Unlike the IRS version, a home-energy audit can save you money. It provides a comprehensive assessment of your home's heating, cooling, and distribution systems; an insulation checkup; and a review of your energy bills. A well-trained auditor will also interview you to correct any inefficient behaviors. Audits have proven so effective at curbing energy use that Austin, Texas, requires home sellers to share their results with buyers.
Certified auditors charge from $300 to $800. But you might not have to pay anything. Some local utilities offer free audits. If not, consider doing it yourself, especially if you think your home is relatively efficient. The Department of Energy's Web site, at www.energysavers.gov, has detailed information on do-it-yourself energy audits and links to finding local auditors. If the results of your DIY audit look bad, hire a professional for a more detailed assessment.
Those who are certified by the Building Performance Institute (BPI) or the Residential Energy Services Network (RESNET) have undergone thorough training and will probably use a calibrated blower door and an infrared camera. Those tools enable the auditor to quantify the amount of air leakage and the probable effectiveness of any air-sealing job.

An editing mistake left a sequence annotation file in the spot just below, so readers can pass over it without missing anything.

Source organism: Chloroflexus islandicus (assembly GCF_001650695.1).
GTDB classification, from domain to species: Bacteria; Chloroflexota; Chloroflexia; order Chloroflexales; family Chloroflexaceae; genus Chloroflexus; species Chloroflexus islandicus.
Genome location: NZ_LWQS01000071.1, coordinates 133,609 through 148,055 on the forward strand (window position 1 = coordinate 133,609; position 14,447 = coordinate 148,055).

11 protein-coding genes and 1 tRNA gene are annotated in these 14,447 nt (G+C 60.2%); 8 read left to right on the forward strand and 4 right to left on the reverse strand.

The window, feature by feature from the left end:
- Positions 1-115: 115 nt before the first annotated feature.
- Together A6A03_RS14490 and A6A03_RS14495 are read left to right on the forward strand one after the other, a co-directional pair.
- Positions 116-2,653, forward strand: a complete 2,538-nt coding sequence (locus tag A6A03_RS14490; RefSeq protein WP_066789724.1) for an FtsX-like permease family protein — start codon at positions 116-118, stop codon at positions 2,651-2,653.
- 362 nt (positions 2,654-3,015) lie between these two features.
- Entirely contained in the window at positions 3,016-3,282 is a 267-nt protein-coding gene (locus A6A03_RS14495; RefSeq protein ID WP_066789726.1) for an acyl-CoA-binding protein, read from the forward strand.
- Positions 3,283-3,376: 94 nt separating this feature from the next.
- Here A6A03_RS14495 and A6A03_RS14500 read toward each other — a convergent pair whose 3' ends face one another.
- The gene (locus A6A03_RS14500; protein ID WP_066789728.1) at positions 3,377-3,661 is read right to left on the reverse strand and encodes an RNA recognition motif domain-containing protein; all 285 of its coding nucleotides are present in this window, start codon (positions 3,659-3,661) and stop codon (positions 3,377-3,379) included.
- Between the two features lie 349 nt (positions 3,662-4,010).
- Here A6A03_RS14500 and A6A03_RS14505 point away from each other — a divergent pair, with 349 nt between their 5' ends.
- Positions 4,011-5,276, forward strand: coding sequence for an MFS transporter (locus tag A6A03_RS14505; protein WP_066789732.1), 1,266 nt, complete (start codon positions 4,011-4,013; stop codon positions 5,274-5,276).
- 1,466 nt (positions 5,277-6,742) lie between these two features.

Though RESNET stops with the audit, BPI also has certified contractors who are trained to make necessary fixes, plus third-party inspectors who ensure compliance with BPI standards.
Not all energy-saving projects are equal. So have the auditor prioritize any suggested work by savings and payback time.
Also remember that not everyone who hangs a green shingle has the training to identify inefficiencies. There are eco-consultants, who might charge $99 for a 60-minute walk-through of your home, pointing out leaky faucets and inefficient lightbulbs. Then there are general contractors who see energy efficiency as the one bright spot in an otherwise shrinking industry. Last but not least are single-product salespeople. "Homeowners have been hearing forever that replacing their windows can save 40 percent," says Chandler von Schrader, head of the Environmental Protection Agency's Home Performance with Energy Star program. "These claims aren't justified and they create a false expectation."